Machine learning algorithms excel at generating realistic photos, videos, and even voices. Last year, researchers at AI startup Dessa created a convincing fake audio file of popular American podcaster Joe Rogan’s voice. In an Instagram post, Rogan responded to the highly realistic spoof: “At this point I’ve long ago left enough content out there that they could basically have me saying anything they want…” Although few-shot training may be changing this, Rogan was not wrong about the large voice library he has generated. Generally speaking, in ML the more training data the better, and this is also the case in voice synthesis.
Although current machine learning techniques enable researchers to synthesize even singing voices at a similarly high quality, existing singing-voice datasets typically include only single singers. In an effort to enrich resources for multispeaker singing-voice synthesis, a team of researchers from the University of Tokyo has developed a Japanese multispeaker singing-voice corpus. The project design and experimental analyses are presented in the paper JVS-MuSiC: Japanese multispeaker Singing-Voice Corpus.
JVS-MuSiC includes singing voices from different singers and explores the synthesis of unique traits of singing voices. A total of 100 Japanese singers (49 males and 51 females) were recorded performing the popular Japanese children’s song Katasumuri. Each singer also contributed another, different song. The key and tempos in the 100 Katasumuri versions were not consistent, as the singers were not asked to sing along with an example recording or use a melody or tempo guide. By digitally adjusting the voices, researchers were able to assign all the versions to set of key and tempo groupings.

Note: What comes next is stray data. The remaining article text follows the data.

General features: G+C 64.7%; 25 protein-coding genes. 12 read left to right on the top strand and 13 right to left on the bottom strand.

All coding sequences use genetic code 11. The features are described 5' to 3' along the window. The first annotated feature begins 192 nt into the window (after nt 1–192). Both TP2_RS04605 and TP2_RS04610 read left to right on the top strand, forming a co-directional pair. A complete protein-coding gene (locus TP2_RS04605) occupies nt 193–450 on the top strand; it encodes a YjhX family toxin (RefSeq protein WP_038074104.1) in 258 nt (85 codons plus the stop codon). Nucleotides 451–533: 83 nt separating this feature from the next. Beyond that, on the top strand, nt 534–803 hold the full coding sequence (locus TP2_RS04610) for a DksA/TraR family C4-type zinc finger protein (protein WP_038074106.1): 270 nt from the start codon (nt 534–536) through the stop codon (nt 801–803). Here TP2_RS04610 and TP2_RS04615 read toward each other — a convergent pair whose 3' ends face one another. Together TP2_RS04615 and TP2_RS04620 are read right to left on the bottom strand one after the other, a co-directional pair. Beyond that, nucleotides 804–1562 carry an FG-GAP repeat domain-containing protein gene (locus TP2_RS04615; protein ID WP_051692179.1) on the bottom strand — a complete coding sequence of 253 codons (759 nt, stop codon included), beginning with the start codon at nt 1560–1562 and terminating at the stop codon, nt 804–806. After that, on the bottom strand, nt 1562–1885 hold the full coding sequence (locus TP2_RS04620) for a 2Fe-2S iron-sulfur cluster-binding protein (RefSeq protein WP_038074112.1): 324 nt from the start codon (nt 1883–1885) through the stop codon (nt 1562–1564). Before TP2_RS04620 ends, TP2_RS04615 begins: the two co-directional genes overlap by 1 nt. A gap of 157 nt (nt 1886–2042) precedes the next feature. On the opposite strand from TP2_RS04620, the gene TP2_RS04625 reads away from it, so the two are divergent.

The researchers analyzed the correlation between singing voice and other synthesis involved factors, confirming for example the moderate but positive correlation between singing-voice similarity and compatibility for singing in unison: “a pair of singers with similar voices produces a united unison voice, which is often considered to sound beautiful.”
The paper JVS-MuSiC: Japanese Multispeaker Singing-Voice Corpus is on arXiv, and the dataset can be downloaded here.
Journalist: Fangyu Cai | Editor: Michael Sarazen
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